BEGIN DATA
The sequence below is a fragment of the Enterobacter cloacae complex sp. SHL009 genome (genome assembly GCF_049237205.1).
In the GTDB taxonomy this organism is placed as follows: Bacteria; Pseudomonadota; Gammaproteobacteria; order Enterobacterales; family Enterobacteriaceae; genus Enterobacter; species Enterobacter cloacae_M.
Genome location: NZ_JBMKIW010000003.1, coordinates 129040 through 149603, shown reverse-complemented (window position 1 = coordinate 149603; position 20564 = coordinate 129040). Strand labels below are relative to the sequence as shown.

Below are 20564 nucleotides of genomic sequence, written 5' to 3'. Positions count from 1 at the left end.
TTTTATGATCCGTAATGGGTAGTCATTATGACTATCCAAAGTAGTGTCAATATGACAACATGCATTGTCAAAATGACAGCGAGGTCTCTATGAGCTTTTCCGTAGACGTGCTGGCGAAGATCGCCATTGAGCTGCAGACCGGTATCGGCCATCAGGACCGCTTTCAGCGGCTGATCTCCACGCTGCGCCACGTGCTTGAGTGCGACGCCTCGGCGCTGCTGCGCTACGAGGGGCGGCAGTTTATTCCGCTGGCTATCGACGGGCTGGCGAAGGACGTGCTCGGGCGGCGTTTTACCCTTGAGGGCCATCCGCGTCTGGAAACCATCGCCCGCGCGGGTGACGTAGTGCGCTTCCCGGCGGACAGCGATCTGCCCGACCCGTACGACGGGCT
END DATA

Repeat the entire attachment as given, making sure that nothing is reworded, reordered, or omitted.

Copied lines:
The sequence below is a fragment of the Enterobacter cloacae complex sp. SHL009 genome (genome assembly GCF_049237205.1).
In the GTDB taxonomy this organism is placed as follows: Bacteria; Pseudomonadota; Gammaproteobacteria; order Enterobacterales; family Enterobacteriaceae; genus Enterobacter; species Enterobacter cloacae_M.
Genome location: NZ_JBMKIW010000003.1, coordinates 129040 through 149603, shown reverse-complemented (window position 1 = coordinate 149603; position 20564 = coordinate 129040). Strand labels below are relative to the sequence as shown.

Below are 20564 nucleotides of genomic sequence, written 5' to 3'. Positions count from 1 at the left end.
TTTTATGATCCGTAATGGGTAGTCATTATGACTATCCAAAGTAGTGTCAATATGACAACATGCATTGTCAAAATGACAGCGAGGTCTCTATGAGCTTTTCCGTAGACGTGCTGGCGAAGATCGCCATTGAGCTGCAGACCGGTATCGGCCATCAGGACCGCTTTCAGCGGCTGATCTCCACGCTGCGCCACGTGCTTGAGTGCGACGCCTCGGCGCTGCTGCGCTACGAGGGGCGGCAGTTTATTCCGCTGGCTATCGACGGGCTGGCGAAGGACGTGCTCGGGCGGCGTTTTACCCTTGAGGGCCATCCGCGTCTGGAAACCATCGCCCGCGCGGGTGACGTAGTGCGCTTCCCGGCGGACAGCGATCTGCCCGACCCGTACGACGGGCT